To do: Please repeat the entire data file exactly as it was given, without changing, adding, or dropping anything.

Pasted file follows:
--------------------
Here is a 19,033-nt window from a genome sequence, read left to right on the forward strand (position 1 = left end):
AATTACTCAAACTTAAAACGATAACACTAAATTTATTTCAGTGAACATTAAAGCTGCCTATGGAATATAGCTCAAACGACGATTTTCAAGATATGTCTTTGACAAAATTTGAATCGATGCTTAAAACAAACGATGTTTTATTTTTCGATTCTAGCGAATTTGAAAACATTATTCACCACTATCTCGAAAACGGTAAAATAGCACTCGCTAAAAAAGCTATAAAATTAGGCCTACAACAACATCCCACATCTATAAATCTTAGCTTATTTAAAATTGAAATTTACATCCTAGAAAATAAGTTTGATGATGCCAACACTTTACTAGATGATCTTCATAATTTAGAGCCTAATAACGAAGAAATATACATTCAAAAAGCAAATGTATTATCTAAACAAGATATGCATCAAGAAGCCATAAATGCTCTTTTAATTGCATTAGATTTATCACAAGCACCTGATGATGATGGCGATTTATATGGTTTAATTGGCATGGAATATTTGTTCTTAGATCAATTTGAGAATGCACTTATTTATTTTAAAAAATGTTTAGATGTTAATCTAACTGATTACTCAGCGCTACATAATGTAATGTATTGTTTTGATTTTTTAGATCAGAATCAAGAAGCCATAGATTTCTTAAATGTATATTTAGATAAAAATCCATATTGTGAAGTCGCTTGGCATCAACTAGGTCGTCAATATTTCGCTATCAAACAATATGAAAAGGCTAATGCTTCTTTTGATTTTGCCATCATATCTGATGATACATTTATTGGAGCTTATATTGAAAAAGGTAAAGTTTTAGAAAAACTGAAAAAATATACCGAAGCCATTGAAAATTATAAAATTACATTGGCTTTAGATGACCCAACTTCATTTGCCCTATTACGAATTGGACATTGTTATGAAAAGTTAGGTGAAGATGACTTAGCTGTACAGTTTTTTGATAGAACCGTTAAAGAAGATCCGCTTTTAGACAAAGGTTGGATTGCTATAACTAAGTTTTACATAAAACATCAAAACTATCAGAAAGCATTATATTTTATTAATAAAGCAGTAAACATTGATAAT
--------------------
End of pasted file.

Here is a 19,033-nt window from a genome sequence, read left to right on the forward strand (position 1 = left end):
AATTACTCAAACTTAAAACGATAACACTAAATTTATTTCAGTGAACATTAAAGCTGCCTATGGAATATAGCTCAAACGACGATTTTCAAGATATGTCTTTGACAAAATTTGAATCGATGCTTAAAACAAACGATGTTTTATTTTTCGATTCTAGCGAATTTGAAAACATTATTCACCACTATCTCGAAAACGGTAAAATAGCACTCGCTAAAAAAGCTATAAAATTAGGCCTACAACAACATCCCACATCTATAAATCTTAGCTTATTTAAAATTGAAATTTACATCCTAGAAAATAAGTTTGATGATGCCAACACTTTACTAGATGATCTTCATAATTTAGAGCCTAATAACGAAGAAATATACATTCAAAAAGCAAATGTATTATCTAAACAAGATATGCATCAAGAAGCCATAAATGCTCTTTTAATTGCATTAGATTTATCACAAGCACCTGATGATGATGGCGATTTATATGGTTTAATTGGCATGGAATATTTGTTCTTAGATCAATTTGAGAATGCACTTATTTATTTTAAAAAATGTTTAGATGTTAATCTAACTGATTACTCAGCGCTACATAATGTAATGTATTGTTTTGATTTTTTAGATCAGAATCAAGAAGCCATAGATTTCTTAAATGTATATTTAGATAAAAATCCATATTGTGAAGTCGCTTGGCATCAACTAGGTCGTCAATATTTCGCTATCAAACAATATGAAAAGGCTAATGCTTCTTTTGATTTTGCCATCATATCTGATGATACATTTATTGGAGCTTATATTGAAAAAGGTAAAGTTTTAGAAAAACTGAAAAAATATACCGAAGCCATTGAAAATTATAAAATTACATTGGCTTTAGATGACCCAACTTCATTTGCCCTATTACGAATTGGACATTGTTATGAAAAGTTAGGTGAAGATGACTTAGCTGTACAGTTTTTTGATAGAACCGTTAAAGAAGATCCGCTTTTAGACAAAGGTTGGATTGCTATAACTAAGTTTTACATAAAACATCAAAACTATCAGAAAGCATTATATTTTATTAATAAAGCAGTAAACATTGATAAT